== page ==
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Doug  Wyllie

Doug Wyllie

Doug Wyllie has authored more than 1,000 articles and tactical tips aimed at ensuring that police officers are safer and more successful on the streets. Doug is a Western Publishing Association “Maggie Award” winner for Best Regularly Featured Digital Edition Column. He is a member of International Law Enforcement Educators and Trainers Association (ILEETA), an Associate Member of the California Peace Officers’ Association (CPOA), and a member of the Public Safety Writers Association (PSWA).



Lou Salseda

Lou Salseda

Lou Salseda is a retired LAPD sergeant with 34 years of law enforcement experience. He is the chief instructor of TAC-1 Defensive Firearms Training in Santa Clarita, Calif., and is a consultant for law enforcement training and litigation.



Nick Jacobellis

Nick Jacobellis

Nick Jacobellis is a medically retired U.S. Customs Agent and former New York police officer who was physically disabled in the line of duty while working undercover as a federal agent.
Weapons

How to Get Your 1911 Ready for Backup Duty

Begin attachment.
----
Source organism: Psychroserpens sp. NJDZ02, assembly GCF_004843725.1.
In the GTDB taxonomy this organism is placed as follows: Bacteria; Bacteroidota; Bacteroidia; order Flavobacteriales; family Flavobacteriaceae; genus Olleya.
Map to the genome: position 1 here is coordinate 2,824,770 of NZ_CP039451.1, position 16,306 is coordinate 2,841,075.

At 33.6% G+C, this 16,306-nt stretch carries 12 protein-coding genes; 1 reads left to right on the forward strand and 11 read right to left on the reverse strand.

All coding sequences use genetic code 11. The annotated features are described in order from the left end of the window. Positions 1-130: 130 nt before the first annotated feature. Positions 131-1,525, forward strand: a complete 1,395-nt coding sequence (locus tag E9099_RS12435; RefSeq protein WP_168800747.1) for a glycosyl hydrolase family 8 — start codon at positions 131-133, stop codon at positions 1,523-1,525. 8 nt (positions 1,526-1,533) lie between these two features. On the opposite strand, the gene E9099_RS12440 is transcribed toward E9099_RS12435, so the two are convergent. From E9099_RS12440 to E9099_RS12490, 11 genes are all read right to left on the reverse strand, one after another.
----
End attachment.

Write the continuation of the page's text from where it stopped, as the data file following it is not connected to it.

To carry a 1911-type pistol as a backup gun, you'll want to make several modifications.

February 17, 2011  |  by Ronnie Frigulti - Also by this author


The 1911-type pistol can be an effective choice as a backup gun with proper gunsmithing. Of course, you'll also want to choose a smaller model for better concealability.

Any backup pistol you carry must be counted on for accuracy, reliability, a crisp trigger, and visible sights. To achieve better accuracy with a 1911, a good barrel, barrel bushing fit and link, and tight slide to frame fit are necessary.

The trigger should be clean and crisp, with no creep, and set for 3.5 to 4 pounds. The barrel and frame should be throated and ramped to feed all ammunition. Options such as ambidextrous safeties, extended slide releases, and beveled magazine wells are matters of personal preference.

However, the frame should be designed to properly fit the shooter's hand. This can be achieved by utilizing a short or long trigger and a flat or arched main-spring housing with appropriately sized grips.

If the firearm has been set up properly, it will feed, chamber, and operate with any type of ammunition loaded into it.

Editor's note: Bruce Park also contributed to this article. Park is the senior armorer and a reserve deputy with the San Bernardino County (Calif.) Sheriff's Department. Park is certified as an FBI and NRA Police Firearms Instructor, as well as an FBI Armorer.


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